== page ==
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Mitigation of the effect of secondary salinization by micro soil conditioning
Published May 20, 2020
115-119

This research has the general goal to meet the customization of agriculture in small scale farming. We are developing a technique using micro doses of soil conditioners and organic material applied in the root zone of vegetable crops. We expected to change the physical and chemical properties of the affected soil, which has been irrigated w...ith salty water. Two different soil conditioners were tested. A lysimeter experiment including 8 simple drainage lysimeters was set up in the Research Institute of Karcag IAREF University of Debrecen in 2017. The main goal was to study the effect of different soil conditioners on the soil endangered by secondary salinization induced by irrigation with saline water. In order to compare the difference between the treatments, we collected soil samples, water samples, and determined the yields. Chili pepper (Capsicum annuum) was used as an indicator crop during one specific agricultural season. The technique called micro soil conditioning is rational because several reasons. The roles of the technique are various, for example it can serve as a source of carbon or a container for soil amendments and can minimize evaporation. We found this technique not to interfere with the chemical reaction or the interaction with the plants. However, the micro doses of soil amendments had the role to minimize the risk of soil degradation and do not significantly influence soil respiration. In addition, by improving soil properties, soil conditioning increases the leaching of the excess of salts from the root zone. In fact, this technique can decrease the cost of the inputs and improves the production of vegetables, and at the same time mitigates the effect of secondary salinization.

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Fruit melanotic ringspot (FMRS) – a disease of resistant Capsicum genotypes infected with Tomato spotted wilt virus (TSWV) on the fruits
Published October 30, 2011
64-69

Etiology of pepper fruit melanotic ringspot (FMRS) disease (Salamon, 2009) was studied on fruit samples collected in forced pepper populations. It was noticed that in spite of heavy thrips (Frankliniella occidentalis) infestations and of TSWV epidemy detected in the forcing houses, FMRS occurred only in plants having healthy foliage. Symptomato...logical surveys strongly suggested that FMRS appeared exclusively in specific pepper genotypes. The size of melanotic ringspots has been observed to grow at room temperature during postripening of diseased fruits. A mechanically transmitted plant virus was isolated from symptomatic parts of 9 white pepper fruits affected by FMRS. On test plants each of the virus isolates caused systemic symptoms characteristic to TSWV. Using cDNA/PCR technique and TSWV N-gene specific primers a ca. 300 bp long DNA fragment has been amplified from total nucleic acid extracted from symptomatic tissues but never from asymptomatic parts of the fruits showing FMRS. Plant progenies grown from seeds of FMRS diseased fruits segregated in respect of resistance and/or susceptibility to TSWV infection. TSWV was also detected in and isolated from three fruits showed non-melanotic yellow rings (one of them was infected with a tobamovirus, too). Seedlings derived from these fruits proved to be susceptible to TSWV. Based on the above results we could conclude that the FMRS disease developed on fruits of “cecei” type white peppers that carry a TSWV resistance gene, most likely the Tsw gene in heterozygous form. These fruits were infected with thrips transmitted TSWV and FRMS appeared as a hypersentive reaction (HR) manifested in fruits.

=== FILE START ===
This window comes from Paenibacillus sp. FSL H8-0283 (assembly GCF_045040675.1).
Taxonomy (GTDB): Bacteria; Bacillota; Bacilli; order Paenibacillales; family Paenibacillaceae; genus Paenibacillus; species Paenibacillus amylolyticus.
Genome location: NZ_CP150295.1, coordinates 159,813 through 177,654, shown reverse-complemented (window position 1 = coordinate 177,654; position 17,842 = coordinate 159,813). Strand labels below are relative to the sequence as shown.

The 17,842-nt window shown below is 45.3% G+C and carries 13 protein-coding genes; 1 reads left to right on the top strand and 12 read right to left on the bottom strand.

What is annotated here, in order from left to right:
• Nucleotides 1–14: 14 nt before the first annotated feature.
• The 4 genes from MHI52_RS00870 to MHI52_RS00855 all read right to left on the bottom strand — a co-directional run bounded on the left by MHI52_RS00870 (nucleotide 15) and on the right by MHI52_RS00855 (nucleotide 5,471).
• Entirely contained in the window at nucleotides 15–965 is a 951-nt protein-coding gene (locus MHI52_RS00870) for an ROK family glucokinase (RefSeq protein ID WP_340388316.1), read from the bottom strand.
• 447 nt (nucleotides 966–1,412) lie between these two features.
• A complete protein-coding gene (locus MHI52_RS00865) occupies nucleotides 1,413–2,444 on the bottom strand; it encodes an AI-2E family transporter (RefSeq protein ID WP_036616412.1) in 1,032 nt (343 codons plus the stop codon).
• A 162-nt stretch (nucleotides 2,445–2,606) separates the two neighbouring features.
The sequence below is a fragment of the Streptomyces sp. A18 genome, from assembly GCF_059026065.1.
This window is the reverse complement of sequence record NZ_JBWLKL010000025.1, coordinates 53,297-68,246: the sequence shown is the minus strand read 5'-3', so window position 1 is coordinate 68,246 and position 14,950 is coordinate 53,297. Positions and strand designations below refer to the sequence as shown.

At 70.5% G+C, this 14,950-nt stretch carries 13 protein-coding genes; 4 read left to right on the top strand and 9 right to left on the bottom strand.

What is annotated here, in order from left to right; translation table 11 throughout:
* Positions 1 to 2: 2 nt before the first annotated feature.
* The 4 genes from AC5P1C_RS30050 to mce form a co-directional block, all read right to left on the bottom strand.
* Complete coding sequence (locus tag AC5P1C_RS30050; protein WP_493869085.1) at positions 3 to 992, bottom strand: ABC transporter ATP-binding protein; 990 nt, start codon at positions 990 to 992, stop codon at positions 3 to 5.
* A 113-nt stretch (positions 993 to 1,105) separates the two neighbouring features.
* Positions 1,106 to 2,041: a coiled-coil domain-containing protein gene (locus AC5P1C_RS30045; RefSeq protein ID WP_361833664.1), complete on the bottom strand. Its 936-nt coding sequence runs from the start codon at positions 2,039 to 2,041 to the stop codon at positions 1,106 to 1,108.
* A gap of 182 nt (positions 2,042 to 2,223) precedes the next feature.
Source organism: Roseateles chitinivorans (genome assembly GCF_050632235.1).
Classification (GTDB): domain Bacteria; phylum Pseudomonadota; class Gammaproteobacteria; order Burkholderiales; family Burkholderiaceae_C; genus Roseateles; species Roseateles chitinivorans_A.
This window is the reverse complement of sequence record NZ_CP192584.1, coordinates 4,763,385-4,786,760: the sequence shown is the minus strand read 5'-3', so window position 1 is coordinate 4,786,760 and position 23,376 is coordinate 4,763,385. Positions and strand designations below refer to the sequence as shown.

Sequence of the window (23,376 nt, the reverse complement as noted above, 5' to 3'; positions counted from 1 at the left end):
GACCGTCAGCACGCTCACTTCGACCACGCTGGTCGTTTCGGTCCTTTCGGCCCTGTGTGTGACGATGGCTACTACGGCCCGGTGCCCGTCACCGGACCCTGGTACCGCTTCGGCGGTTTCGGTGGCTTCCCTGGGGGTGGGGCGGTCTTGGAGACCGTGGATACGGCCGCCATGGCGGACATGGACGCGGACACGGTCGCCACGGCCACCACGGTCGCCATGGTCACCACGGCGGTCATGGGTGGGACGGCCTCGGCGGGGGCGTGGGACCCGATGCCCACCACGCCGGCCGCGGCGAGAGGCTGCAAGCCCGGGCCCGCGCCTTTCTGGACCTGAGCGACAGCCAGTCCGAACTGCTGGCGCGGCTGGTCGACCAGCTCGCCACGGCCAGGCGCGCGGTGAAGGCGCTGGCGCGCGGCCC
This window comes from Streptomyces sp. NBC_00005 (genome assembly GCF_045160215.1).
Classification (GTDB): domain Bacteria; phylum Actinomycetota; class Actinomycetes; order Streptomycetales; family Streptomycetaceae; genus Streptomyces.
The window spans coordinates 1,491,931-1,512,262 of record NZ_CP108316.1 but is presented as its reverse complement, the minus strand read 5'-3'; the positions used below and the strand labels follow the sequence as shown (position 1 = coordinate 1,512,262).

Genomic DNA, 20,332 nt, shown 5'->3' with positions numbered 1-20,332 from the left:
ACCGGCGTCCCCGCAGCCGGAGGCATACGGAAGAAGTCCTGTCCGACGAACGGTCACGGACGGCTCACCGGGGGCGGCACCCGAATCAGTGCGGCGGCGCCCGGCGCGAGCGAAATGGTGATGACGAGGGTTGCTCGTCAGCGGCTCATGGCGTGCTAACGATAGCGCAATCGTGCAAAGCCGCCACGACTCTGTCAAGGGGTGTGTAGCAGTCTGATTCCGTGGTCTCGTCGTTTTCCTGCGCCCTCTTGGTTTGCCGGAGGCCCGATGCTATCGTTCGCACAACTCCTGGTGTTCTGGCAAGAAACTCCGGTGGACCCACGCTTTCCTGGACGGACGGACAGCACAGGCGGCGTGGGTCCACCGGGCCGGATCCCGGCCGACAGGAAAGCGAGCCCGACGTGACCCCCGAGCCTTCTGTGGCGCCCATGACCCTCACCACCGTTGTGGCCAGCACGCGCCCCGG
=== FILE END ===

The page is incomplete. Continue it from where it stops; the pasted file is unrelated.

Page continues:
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The toxic effects of aflatoxin microorganisms in plants used as spices